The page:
Finally, we present an evaluation of the method, based on an 8 week project with 67 master students.
Maturity assessments of technology is a crucial process to identify and acquire compatible technologies for a system’s development. However, being a complex and highly subjective process, the Government Accountability Office (GAO) has reported cost overruns and schedule slippages through the years. This study provides a unique Weighted Technology Readiness Level (WTRL) framework which utilizes cardinal factors to ascertain the maturity, schedule and trend of NASA’s 7 Technologies based on their maturity time. The framework utilizes MCDM methods to determine the cardinal complexity of each TRL. It allows the assimilation of other cardinal factors using a simple, open structure to track the overall technology maturity and readiness. Furthermore, this study highlights the importance of tailored TRL frameworks to determine the accurate cardinal coefficient of the said technology and the inferences derived otherwise. It eliminates several limitations of previous frameworks and compares against their performance using a verified statistical representation of processed data.
This research investigates service creation in/after effect of coronavirus pandemic targeting the essential business environment. It follows prevention through design approach to facilitate business owners to maintain their business environments at low COVID contraction risks, for both customers and staff. The effectiveness of recommended prevention practices (like social distancing and hand-sanitising) is uncertain at public workplaces, simply due to inevitable workers and customers interactions. Such uncertainty, especially in cases of retail stores and hospitals, raises a need for the design of services and support systems for common/necessary public business activities to reduce the burden on people involved. This research investigates the risk-related metrics to realise such digital services, focussing on three types: congestion at the work environment, disinfection of store area/objects, and sanitisation of people and staffs involved. Based on this, a digital technology-based service COVSAFE was created and tested through a proof-of-concept implementation for a supermarket business environment. This implementation and its evaluations highlight the bottlenecks/challenges for realising this system in everyday scenarios.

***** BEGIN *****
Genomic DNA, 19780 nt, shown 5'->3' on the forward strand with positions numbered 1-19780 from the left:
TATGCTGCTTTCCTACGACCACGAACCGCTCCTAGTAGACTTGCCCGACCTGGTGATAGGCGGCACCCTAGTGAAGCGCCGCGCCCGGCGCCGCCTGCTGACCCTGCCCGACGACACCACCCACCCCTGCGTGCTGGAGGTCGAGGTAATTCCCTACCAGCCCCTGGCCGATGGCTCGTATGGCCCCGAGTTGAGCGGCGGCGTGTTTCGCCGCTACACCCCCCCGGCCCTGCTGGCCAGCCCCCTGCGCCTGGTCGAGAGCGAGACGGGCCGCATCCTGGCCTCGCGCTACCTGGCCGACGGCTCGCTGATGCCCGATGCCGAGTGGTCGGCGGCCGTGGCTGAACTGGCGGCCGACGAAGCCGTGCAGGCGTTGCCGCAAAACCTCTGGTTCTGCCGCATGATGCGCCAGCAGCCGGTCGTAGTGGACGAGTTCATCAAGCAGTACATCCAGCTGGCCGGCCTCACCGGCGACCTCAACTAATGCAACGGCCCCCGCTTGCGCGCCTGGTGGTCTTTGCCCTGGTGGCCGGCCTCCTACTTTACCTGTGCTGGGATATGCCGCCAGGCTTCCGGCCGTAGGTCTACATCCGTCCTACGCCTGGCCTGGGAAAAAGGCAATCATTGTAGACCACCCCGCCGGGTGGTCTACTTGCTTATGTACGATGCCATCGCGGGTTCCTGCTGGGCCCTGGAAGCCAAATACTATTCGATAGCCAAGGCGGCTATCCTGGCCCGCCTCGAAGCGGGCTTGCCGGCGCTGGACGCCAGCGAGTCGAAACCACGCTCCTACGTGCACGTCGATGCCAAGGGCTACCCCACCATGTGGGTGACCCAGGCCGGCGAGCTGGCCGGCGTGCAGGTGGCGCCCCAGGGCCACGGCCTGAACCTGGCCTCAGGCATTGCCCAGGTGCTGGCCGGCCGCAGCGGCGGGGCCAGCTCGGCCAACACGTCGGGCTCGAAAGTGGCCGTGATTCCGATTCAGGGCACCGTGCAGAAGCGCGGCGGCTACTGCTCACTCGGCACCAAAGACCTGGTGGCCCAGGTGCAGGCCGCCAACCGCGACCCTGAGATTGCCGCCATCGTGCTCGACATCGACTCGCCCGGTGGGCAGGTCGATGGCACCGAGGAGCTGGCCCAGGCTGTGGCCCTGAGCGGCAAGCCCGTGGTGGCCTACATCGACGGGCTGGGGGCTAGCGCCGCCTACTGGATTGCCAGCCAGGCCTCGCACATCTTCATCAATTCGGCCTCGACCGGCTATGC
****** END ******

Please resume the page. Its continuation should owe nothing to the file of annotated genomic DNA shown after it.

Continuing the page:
In industry, Failure Mode and Effects Analysis is an established quality tool for minimizing development risks in systems, products and processes. Nevertheless, the presented use case shows that the application of the FMEA method in the development of Product-Service Systems in a SME requires modifications to ensure that the special character of PSS is appropriately included and that risks can be adequately assessed and prioritized.
Innovation projects are characterized by numerous uncertainties. Typical concepts in development management like the application of safety coefficients imply limitations of the solution space. In contrast, explicit handling of uncertainties can support engineers in understanding the problem space and in utilising the full potential of the design space along iterative product development steps. As a result from literature analysis, there is a lack of a support for product development that addresses the specific problem of uncertainty and risk in the context of requirement changes. The aim of the contribution at hand is to enhance the efficient development of complex interdisciplinary systems by enabling uncertainty handling in requirements change management. Based on a classification of uncertainty types resulting in a descriptive model, risk management measures are identified to support requirements engineers. The proposed method includes identification & modelling, analysis, treatment and monitoring of risks and counter-measures. By applying this method, engineers are supported in adopting agile approaches and enabling flexible Requirements Engineering.